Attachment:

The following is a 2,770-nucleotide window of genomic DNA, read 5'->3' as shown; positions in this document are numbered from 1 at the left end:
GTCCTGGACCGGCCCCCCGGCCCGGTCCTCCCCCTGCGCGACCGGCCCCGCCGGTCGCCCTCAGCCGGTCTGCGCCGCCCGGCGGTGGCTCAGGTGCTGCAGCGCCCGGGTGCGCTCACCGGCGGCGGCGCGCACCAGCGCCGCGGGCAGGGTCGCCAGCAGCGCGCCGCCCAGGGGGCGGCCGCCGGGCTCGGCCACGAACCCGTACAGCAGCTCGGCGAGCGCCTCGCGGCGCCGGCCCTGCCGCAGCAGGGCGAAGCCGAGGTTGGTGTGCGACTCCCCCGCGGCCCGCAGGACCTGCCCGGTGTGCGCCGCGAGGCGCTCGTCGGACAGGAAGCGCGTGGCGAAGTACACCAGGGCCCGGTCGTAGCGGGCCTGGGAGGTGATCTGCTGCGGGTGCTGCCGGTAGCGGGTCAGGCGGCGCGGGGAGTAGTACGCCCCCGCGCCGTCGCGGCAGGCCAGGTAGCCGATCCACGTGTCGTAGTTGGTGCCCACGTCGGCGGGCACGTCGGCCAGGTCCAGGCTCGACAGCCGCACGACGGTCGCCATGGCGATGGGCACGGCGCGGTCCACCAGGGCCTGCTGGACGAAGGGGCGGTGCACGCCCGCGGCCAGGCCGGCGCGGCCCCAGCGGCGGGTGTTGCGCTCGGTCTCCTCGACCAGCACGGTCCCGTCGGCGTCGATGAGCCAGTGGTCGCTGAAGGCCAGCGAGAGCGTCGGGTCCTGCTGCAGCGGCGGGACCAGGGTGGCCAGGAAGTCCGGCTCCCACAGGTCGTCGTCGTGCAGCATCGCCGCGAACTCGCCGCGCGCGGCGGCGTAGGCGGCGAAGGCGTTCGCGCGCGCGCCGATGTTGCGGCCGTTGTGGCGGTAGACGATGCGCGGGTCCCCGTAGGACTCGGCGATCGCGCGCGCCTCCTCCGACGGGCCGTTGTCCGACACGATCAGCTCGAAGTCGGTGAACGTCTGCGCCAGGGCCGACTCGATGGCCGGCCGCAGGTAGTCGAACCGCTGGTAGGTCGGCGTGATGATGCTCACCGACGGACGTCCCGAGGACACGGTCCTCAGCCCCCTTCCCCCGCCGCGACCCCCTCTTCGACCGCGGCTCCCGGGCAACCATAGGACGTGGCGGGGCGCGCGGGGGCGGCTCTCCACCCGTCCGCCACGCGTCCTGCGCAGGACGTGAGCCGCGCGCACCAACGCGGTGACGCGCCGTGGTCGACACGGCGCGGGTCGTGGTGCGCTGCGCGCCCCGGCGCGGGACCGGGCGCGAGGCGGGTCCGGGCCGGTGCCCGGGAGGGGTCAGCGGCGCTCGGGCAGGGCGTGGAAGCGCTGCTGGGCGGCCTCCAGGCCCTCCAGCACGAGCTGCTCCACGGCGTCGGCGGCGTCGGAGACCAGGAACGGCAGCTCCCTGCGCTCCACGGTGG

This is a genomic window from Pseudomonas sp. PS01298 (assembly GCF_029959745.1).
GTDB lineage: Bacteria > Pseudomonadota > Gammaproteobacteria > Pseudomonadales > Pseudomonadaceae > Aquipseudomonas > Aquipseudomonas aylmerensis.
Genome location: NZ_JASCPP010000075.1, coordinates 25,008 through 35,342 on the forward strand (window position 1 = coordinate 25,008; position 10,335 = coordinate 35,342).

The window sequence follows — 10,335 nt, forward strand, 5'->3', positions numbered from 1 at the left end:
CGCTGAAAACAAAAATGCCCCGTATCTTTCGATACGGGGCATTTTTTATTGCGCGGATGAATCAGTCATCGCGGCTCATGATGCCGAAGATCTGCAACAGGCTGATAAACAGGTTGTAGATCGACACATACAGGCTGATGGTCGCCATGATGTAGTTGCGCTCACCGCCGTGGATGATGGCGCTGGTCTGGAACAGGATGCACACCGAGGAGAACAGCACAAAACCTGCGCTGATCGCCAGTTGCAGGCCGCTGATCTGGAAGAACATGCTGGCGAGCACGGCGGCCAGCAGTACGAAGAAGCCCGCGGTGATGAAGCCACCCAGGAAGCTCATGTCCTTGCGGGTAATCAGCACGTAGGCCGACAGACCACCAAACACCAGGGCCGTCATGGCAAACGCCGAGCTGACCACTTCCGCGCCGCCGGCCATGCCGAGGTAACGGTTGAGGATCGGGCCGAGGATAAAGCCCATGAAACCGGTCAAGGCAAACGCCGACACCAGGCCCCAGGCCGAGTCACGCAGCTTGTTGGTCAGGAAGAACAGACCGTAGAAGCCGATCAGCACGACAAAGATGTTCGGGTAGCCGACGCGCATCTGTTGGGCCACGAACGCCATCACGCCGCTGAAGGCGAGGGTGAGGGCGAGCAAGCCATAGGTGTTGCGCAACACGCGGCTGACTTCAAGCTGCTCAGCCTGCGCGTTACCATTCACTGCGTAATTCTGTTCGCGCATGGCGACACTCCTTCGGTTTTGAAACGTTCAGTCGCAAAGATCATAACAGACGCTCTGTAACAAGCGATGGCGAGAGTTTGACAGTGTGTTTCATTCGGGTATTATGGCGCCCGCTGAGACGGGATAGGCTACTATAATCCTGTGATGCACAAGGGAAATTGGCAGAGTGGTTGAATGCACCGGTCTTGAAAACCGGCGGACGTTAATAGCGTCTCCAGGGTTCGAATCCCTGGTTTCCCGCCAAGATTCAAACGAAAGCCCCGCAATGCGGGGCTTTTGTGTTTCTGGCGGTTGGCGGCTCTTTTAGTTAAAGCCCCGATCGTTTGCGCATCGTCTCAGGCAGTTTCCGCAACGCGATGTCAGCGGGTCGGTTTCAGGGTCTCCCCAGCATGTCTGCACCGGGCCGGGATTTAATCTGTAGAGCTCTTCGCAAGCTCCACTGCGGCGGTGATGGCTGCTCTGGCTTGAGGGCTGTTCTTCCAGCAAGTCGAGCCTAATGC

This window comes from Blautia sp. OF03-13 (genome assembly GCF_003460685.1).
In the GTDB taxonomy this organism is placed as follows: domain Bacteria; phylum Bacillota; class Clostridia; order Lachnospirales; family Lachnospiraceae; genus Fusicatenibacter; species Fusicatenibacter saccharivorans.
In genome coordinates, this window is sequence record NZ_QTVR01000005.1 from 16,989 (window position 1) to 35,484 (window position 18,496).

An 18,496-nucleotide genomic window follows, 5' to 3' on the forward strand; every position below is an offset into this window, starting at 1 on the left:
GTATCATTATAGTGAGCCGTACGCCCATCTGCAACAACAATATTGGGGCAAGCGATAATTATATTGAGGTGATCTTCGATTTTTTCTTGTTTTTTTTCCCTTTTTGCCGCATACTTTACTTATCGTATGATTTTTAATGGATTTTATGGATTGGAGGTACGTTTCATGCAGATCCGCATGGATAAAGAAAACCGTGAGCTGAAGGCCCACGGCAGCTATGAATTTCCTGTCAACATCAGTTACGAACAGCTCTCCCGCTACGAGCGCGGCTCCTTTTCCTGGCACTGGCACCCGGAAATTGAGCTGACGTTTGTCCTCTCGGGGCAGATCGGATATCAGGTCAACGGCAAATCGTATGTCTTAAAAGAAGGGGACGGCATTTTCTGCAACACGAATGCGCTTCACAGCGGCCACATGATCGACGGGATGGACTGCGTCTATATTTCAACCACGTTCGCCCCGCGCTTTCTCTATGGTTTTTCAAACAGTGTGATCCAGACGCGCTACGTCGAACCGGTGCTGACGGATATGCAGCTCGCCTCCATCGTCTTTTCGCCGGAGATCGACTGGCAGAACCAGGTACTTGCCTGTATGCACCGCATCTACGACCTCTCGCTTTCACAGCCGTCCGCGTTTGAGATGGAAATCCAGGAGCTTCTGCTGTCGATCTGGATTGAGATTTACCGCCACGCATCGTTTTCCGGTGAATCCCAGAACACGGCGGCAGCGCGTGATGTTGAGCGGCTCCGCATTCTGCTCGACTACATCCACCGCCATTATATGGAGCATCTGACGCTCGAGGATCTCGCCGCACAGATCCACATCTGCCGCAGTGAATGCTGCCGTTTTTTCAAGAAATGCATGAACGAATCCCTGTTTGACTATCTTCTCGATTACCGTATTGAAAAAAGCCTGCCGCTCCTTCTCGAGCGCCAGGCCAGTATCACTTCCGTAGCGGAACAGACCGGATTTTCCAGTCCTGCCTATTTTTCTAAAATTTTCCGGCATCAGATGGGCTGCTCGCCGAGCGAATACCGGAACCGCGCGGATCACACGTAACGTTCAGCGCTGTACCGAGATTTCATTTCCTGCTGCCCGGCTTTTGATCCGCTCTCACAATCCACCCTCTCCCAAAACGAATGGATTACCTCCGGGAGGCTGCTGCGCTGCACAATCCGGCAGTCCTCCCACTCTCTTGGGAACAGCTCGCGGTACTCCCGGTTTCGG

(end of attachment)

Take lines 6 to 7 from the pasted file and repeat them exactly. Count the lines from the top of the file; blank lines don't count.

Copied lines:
The window sequence follows — 10,335 nt, forward strand, 5'->3', positions numbered from 1 at the left end:
CGCTGAAAACAAAAATGCCCCGTATCTTTCGATACGGGGCATTTTTTATTGCGCGGATGAATCAGTCATCGCGGCTCATGATGCCGAAGATCTGCAACAGGCTGATAAACAGGTTGTAGATCGACACATACAGGCTGATGGTCGCCATGATGTAGTTGCGCTCACCGCCGTGGATGATGGCGCTGGTCTGGAACAGGATGCACACCGAGGAGAACAGCACAAAACCTGCGCTGATCGCCAGTTGCAGGCCGCTGATCTGGAAGAACATGCTGGCGAGCACGGCGGCCAGCAGTACGAAGAAGCCCGCGGTGATGAAGCCACCCAGGAAGCTCATGTCCTTGCGGGTAATCAGCACGTAGGCCGACAGACCACCAAACACCAGGGCCGTCATGGCAAACGCCGAGCTGACCACTTCCGCGCCGCCGGCCATGCCGAGGTAACGGTTGAGGATCGGGCCGAGGATAAAGCCCATGAAACCGGTCAAGGCAAACGCCGACACCAGGCCCCAGGCCGAGTCACGCAGCTTGTTGGTCAGGAAGAACAGACCGTAGAAGCCGATCAGCACGACAAAGATGTTCGGGTAGCCGACGCGCATCTGTTGGGCCACGAACGCCATCACGCCGCTGAAGGCGAGGGTGAGGGCGAGCAAGCCATAGGTGTTGCGCAACACGCGGCTGACTTCAAGCTGCTCAGCCTGCGCGTTACCATTCACTGCGTAATTCTGTTCGCGCATGGCGACACTCCTTCGGTTTTGAAACGTTCAGTCGCAAAGATCATAACAGACGCTCTGTAACAAGCGATGGCGAGAGTTTGACAGTGTGTTTCATTCGGGTATTATGGCGCCCGCTGAGACGGGATAGGCTACTATAATCCTGTGATGCACAAGGGAAATTGGCAGAGTGGTTGAATGCACCGGTCTTGAAAACCGGCGGACGTTAATAGCGTCTCCAGGGTTCGAATCCCTGGTTTCCCGCCAAGATTCAAACGAAAGCCCCGCAATGCGGGGCTTTTGTGTTTCTGGCGGTTGGCGGCTCTTTTAGTTAAAGCCCCGATCGTTTGCGCATCGTCTCAGGCAGTTTCCGCAACGCGATGTCAGCGGGTCGGTTTCAGGGTCTCCCCAGCATGTCTGCACCGGGCCGGGATTTAATCTGTAGAGCTCTTCGCAAGCTCCACTGCGGCGGTGATGGCTGCTCTGGCTTGAGGGCTGTTCTTCCAGCAAGTCGAGCCTAATGC